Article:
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Apple Vs Flash Vs SEO

April 20th, 2010 | | Usability

The war about the idea of excluding Flash to be viewable on Apple devices brings the whole notion of Flash and SEO to the forefront again.

Flash has been a favorite of web designers for years and the bane of SEO experts for just as long. The argument of whether or not content organized within a Flash object (such as navigation menus) seemed to find a somewhat compromise. Google stated that information within Flash objects can be indexed and are working on it, but the whole point might be moot with Apple’s reluctance to have Flash run on its devices.

I had two instances where flash was causing me trouble:

1. I had an ad built for me and it was put in Flash. This ad was going to be on a highly trafficked site where ads did really well on conversions in the past month. But now I had a choice. Anyone with an iPhone or iPad would not see this ad. Is it worth it? I didn’t think so, so I had them change the format.

2. While reading a blog, they wanted to share some content – a “hey, check this out” piece of viral content. Since I was reading it on my iPhone, I couldn’t view it. At the speed of social media and blogging content, to ask myself to go back and find whatever that was seemed counter-productive.

What’s this have to do with SEO? Visibility

The point of SEO in marketing it to get your service or product that’s represented by your website in front of the most relevant eyes as possible. Let us assume that Google was able to index Flash object and all the content they contained just as fast and accurate as they do with regular text. Besides the thousands of skills of graphic designers becoming hotly desired, the level of effectiveness suddenly changes to the power of Apple’s market share. If the iPhone was the only Apple device that didn’t support flash, that segment of the population could be ignored. Now with the iPad launched as a mobile-computer-type-thing, it increases the possibility of people who didn’t want an iPhone and get an iPad.

Ok, two devices now … really popular devices, not supporting a particular platform. Content and websites are not only not search-able, they don’t even come up. I was once thinking about letting flash objects on my sites, purely for decoration, but now I’m not so sure. Mobile versions of sites are fine, but an iPad allows for a full site to be seen. This guyditched the Facebook app for the iPad for the actual Facebook site.

What’s this have to do with SEO? Volume

Where is your target audience? How can you get the most people in that demographic? What are their computing habits? When I was designing CD-ROMs back in 199x, we had to design the programming that could be handled by the slowest possible computer in our targeted demographic. I still do this today. Right now my target demographic is strictly surfering compatiable. They don’t update their flash players, adobe readers or browsers. They may or may not have broadband. And they are completley paranoid about pop-ups. So my sites look “older” in the terms of web standards. I use a lot of text, hypertext, no java or flash and my sites rank high and people here like them. They’d get blown out of the water in another region (maybe) but it’s all about serving the needs of your target audience in the way most relevant to them.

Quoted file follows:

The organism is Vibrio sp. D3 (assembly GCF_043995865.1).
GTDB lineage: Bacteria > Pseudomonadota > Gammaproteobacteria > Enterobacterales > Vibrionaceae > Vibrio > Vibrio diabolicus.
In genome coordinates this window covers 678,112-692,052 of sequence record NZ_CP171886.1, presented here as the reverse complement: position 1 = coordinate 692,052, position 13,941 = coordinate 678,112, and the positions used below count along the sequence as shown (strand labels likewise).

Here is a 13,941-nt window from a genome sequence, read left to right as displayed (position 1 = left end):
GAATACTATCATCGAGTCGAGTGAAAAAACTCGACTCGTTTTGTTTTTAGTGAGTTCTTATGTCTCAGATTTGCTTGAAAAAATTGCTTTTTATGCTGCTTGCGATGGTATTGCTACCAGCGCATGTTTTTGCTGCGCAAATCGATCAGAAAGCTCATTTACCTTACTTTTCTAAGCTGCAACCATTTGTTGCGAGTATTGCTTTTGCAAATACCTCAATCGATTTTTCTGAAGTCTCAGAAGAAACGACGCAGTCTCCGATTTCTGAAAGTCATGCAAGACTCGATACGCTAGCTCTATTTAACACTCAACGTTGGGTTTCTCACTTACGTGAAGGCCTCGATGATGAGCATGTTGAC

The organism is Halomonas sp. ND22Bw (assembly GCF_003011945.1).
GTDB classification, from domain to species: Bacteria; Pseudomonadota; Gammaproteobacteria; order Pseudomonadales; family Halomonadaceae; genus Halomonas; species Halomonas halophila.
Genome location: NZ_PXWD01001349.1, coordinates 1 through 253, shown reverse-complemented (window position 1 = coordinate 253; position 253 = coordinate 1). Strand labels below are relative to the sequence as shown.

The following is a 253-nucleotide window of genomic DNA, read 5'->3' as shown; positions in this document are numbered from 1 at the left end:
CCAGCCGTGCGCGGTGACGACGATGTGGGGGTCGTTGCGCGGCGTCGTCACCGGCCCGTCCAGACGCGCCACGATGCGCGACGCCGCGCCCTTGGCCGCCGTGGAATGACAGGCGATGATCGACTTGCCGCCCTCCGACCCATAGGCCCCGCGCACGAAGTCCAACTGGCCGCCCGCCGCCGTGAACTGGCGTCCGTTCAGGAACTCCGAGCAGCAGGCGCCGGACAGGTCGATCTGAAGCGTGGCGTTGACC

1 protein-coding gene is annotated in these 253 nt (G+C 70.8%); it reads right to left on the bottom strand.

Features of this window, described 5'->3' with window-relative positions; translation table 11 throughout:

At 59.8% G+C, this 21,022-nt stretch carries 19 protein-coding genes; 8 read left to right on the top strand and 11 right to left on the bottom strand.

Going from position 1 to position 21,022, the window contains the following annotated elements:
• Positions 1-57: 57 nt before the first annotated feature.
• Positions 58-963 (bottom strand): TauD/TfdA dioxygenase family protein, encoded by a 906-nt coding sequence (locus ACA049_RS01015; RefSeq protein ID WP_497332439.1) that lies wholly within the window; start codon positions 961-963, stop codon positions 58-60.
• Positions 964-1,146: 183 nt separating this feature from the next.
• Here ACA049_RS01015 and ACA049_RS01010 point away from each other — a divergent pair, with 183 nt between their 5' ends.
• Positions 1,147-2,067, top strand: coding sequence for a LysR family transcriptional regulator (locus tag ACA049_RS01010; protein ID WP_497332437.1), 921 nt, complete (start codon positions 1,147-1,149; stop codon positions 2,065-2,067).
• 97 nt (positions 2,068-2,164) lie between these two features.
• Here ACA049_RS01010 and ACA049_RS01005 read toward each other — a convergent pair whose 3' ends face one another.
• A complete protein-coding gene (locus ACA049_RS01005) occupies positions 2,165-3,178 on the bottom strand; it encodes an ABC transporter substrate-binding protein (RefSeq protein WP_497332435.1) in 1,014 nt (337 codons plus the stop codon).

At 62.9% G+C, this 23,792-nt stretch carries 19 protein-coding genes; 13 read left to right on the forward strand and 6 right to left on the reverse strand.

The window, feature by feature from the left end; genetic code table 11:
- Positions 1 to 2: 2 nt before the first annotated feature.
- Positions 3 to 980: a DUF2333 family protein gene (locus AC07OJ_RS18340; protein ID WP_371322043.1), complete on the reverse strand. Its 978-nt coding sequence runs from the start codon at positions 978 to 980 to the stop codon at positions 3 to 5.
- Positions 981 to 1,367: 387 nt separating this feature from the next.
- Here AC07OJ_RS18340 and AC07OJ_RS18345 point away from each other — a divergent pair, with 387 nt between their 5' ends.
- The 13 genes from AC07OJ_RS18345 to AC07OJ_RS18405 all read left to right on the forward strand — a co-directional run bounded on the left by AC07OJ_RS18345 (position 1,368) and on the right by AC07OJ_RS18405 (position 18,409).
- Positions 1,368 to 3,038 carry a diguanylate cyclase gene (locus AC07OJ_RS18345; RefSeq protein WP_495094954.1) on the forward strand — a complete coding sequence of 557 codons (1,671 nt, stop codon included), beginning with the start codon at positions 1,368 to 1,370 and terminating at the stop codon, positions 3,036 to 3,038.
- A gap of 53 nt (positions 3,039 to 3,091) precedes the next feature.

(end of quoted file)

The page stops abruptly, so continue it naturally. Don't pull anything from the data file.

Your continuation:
I don’t know how this will all end. Will Apple grab ahold of dominant market shares and throw Flash into obsolesence? Will Adobe make flash so ubiquitous that Apple will have to continue to ignore it or allow it? Will Google swoop in with a killer app that will catch both Adobe and Apple off guard? Since this an SEO blog, I’m keeping my eye on what Google is doing.  And if you are wondering how your site can be seen by the most relevant people to increase your sales, I’d suggest you do the same.

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  • Scott S.

    Good read – going back about 10 years I remember when Flash was thought to be “the future of the web”.

    Fast-forward to today it is very clear Flash can deliver some very interesting elements to user experience … but clearly has drawbacks for multiple reasons. Seems proprietary development is taking a beating when it comes to the internet now.

    It will be interesting to see how thorough and how quick HTML 5 will perform in comparison to Flash. If HTML 5 can pull off everything Flash can do with minimal issue this could very well be the beginning of the end for Flash.

  • http://www.natfinn.com/ How to Publish a Book of Blues. Hopefully (or Finn :-) )

    What about the thought of using a static image behind the flash so apple products can see something?